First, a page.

The E-mail exchange, which continued over the next 11 days, triggered a battle for control of Friendship that split both the little church in Black Mountain and Asheville-area PCA leaders. After 2 years of bitter disagreements that ultimately reached the PCA's highest governing body, Payne left the church (along with several of his supporters) rather than face an ecclesiastical trial for the sin of racism.
The Friendship saga is probably the first time that PCA leaders have formally attempted to hold members responsible for racist statements. That's true despite a few notable examples in recent years of racial extremism in PCA churches, including two pastors affiliated with a racist neo-Confederate group who eventually left the denomination of their own accord. Yet the problem of racism faced by the denomination's leaders is hardly unique to the PCA. Other denominations also are trying to address historical and contemporary racism in their churches. The conflict in Black Mountain thus reflects the larger struggle of many Christians in the United States to deal with the bigotry in their churches' pasts by grappling with the remnants that persist today.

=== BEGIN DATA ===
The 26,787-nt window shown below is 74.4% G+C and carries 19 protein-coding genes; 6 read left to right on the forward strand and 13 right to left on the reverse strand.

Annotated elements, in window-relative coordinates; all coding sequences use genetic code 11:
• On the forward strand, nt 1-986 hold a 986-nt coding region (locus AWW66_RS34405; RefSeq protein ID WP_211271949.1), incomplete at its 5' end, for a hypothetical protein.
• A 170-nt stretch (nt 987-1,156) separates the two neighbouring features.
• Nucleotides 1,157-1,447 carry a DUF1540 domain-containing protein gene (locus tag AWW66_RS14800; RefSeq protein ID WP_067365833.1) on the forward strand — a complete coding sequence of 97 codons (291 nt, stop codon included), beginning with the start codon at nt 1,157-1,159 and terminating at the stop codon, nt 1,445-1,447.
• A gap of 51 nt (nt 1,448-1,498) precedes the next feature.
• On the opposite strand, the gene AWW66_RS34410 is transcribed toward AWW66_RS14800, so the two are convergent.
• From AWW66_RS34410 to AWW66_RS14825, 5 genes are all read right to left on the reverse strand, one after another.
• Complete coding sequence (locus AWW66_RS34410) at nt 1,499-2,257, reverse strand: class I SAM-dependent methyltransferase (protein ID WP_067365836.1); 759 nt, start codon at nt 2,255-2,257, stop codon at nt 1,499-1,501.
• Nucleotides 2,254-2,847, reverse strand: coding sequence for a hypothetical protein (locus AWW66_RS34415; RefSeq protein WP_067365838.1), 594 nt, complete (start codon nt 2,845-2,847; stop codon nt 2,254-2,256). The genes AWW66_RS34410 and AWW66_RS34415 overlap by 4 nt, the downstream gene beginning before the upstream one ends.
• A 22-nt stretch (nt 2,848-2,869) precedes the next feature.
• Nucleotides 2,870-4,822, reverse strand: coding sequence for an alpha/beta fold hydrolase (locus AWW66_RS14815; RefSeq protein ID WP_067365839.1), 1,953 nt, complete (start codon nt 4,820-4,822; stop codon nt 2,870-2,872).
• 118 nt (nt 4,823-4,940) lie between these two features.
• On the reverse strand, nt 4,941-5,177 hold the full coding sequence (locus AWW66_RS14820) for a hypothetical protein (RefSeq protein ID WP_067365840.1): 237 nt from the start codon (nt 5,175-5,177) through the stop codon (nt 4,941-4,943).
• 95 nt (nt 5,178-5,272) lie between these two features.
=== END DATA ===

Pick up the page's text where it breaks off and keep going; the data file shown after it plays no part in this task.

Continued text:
"The hope that a congregation and a denomination might prosper in this day and age while harboring a defense of racism — that's just preposterous," said Joel Belz, a former moderator of the PCA's national governing body. "Presbyterianism in the South has to carry a special burden because early Presbyterians there sometimes defended what can only be described as racist perspectives. Because of those historical roots, we have an additional responsibility to be clear about what we believe on the subject."
Teachings 'From the Pit of Hell'
For Bulkeley, who became pastor of Friendship nearly a decade ago, the E-mail exchange with Payne in late 2007 was a turning point. Over the years, he'd heard Payne make derogatory comments about blacks, Jews and Mexicans, even suggesting that blacks were meant to be slaves. Previously, Bulkeley had assumed the bigoted statements were merely traces of old views that Payne no longer truly held. Now, the pastor felt he could no longer defend Payne. "The church has a reputation of being a racist or white supremacist church," he wrote in a February 2008 memo recommending to the governing council of Friendship that Payne resign as a church elder.